At the end of the workshop, I had the chance to see Mark Osterman’s studio, which he shares with his wife, photographer, and teacher, France Scully Osterman.  Having taught so many students historic processes over the years, France had a lot of insight into students and practitioners of alternative processes. During that visit, she said something that really stuck with me.  She said that a lot of people learn alternative processes and think that that’s it; “but you need to have something to say,” she pointed out. In other words, the historical process is not an end in and of itself. It’s only the beginning. To make compelling artwork, one still needs to have something to say. Read the rest of this entry »

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By Liz Ellenwood, Workshop Assistant

Lets go back to the basics, I mean the real basics. You’ve got a cardboard box sitting in front of you. What do you do with it? Put stuff in it? Maybe break it down and recycle it? Let your cat play in it? How about you make it into a camera? Sounds ridiculous with the digital age that we are in. Why on earth would you spend the time and frustration of dealing with light leaks, over/under exposed images, darkrooms, etc. while you could be out clicking away on your digital camera not worrying about any of these things? Spend a day with Jesseca Ferguson creating pinhole cameras and that question will quickly disappear from your mind and be replaced by “what digital camera?”

I was introduced to Jesseca’s work a little over a year ago and find myself still captivated by it. Her work reminds me of the Pictorialist movement in the early 1900s and how photographers of that time depicted a romanticized world through soft focus, very dreamlike images. After reading about Jesseca and her work, I was awe-struck: she uses a pinhole camera! These stunning, ethereal images were created with literally a light-tight box with a tiny hole poked in the center. Needless to say when I saw that she was giving a workshop on “Pinhole Madness” at the Photographic Resource Center, I wanted to be a part of it.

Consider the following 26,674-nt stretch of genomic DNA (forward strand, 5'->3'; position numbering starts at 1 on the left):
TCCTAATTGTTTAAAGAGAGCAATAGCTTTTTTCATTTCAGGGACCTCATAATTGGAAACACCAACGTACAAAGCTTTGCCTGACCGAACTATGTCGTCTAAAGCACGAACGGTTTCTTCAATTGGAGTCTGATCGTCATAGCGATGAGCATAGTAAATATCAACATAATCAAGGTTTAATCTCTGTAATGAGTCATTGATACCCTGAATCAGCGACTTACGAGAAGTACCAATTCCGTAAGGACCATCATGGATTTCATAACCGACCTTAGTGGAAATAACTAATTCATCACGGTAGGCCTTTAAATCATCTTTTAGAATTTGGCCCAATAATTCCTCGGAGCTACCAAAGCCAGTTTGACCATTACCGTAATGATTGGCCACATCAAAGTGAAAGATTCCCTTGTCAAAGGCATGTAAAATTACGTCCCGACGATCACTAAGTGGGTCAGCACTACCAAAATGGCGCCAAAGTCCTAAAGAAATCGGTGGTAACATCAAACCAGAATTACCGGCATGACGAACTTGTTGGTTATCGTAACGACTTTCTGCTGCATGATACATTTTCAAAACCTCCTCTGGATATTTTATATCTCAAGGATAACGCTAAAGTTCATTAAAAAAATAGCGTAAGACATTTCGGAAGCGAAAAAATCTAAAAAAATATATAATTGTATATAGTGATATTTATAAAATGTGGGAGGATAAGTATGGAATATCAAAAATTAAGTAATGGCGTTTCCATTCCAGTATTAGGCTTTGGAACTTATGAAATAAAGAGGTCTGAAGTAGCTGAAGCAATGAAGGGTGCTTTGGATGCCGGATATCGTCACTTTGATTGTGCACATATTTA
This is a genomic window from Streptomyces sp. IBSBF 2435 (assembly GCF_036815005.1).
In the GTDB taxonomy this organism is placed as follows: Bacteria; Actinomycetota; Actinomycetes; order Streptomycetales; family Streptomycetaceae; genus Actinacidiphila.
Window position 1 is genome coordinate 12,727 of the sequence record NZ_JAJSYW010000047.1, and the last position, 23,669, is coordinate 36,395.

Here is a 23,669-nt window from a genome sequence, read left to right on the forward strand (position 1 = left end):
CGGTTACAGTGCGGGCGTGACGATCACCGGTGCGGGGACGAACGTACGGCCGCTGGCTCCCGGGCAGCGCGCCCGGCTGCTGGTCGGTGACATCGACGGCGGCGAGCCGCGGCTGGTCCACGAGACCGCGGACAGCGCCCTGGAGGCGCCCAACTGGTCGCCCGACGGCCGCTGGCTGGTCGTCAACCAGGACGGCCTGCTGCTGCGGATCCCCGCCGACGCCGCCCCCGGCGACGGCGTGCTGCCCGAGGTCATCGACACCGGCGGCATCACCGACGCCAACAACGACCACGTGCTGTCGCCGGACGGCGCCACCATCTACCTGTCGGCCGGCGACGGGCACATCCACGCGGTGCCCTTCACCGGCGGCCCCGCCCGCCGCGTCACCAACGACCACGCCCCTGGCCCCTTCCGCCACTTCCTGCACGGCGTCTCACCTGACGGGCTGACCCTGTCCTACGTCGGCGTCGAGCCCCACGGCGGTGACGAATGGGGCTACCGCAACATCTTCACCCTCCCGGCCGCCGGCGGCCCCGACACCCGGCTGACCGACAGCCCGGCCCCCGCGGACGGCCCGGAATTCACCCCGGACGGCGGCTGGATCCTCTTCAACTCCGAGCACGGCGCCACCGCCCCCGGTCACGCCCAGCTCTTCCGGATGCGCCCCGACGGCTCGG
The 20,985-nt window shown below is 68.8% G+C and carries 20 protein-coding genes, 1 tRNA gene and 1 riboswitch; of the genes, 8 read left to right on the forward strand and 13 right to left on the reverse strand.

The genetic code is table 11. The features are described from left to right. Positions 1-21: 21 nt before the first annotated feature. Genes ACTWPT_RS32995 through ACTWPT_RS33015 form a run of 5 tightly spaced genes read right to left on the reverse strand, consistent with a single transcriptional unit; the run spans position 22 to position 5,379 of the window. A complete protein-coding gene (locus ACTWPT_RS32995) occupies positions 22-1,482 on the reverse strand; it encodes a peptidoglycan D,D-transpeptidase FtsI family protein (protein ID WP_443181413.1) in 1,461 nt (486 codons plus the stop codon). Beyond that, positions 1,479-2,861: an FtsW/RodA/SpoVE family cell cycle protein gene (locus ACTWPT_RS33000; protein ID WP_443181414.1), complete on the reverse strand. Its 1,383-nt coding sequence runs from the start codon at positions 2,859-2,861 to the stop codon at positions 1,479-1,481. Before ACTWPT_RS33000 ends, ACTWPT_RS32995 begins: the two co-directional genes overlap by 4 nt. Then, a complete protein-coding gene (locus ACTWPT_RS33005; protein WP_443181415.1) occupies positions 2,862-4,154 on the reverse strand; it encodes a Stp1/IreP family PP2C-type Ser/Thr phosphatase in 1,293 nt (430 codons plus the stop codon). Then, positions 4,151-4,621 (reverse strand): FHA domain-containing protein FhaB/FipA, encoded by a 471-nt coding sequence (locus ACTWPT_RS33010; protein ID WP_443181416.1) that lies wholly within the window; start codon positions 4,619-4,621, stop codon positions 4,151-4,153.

At the Wednesday night pinhole presentation by Jesseca

The workshop was broken up into two days. The first was Jesseca’s presentation on pinhole photography in the PRC gallery. She showed slides of so many terrific artists: John Wood, Steven Pippin, Eric Renner, Pinky Bass, Barbara Ess, the list goes on and on. Jesseca spoke of how Eric Renner thought of the pinhole camera as a “sophisticated light leak” and how terrific it is because “a pinhole camera is the only camera that comes packed with food.” To explore this thought of food and pinhole, Jesseca brought a tin full of cookies that she purchased somewhere in Chinatown – apparently Chinatown is the place to go for pinhole cameras, big tins filled with food – and we were instructed of our first step of making a pinhole camera: eat all of the cookies. No complaints here!

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This fall, close to 200 vintage and contemporary photographs go up for auction to benefit the PRC. Above is one of the amazing images on which you can bid. Keep checking back to see more auction images. Click here or on the above image for more information.

Image credit:

Jesseca Ferguson, Woman/Two Hands (Constructed), 2001/2001, Collage incorporating pinhole platinum/ palladium print, 8 3/4 x 5 1/2 x 1/8 inches, Unique Collage, Signed Verso.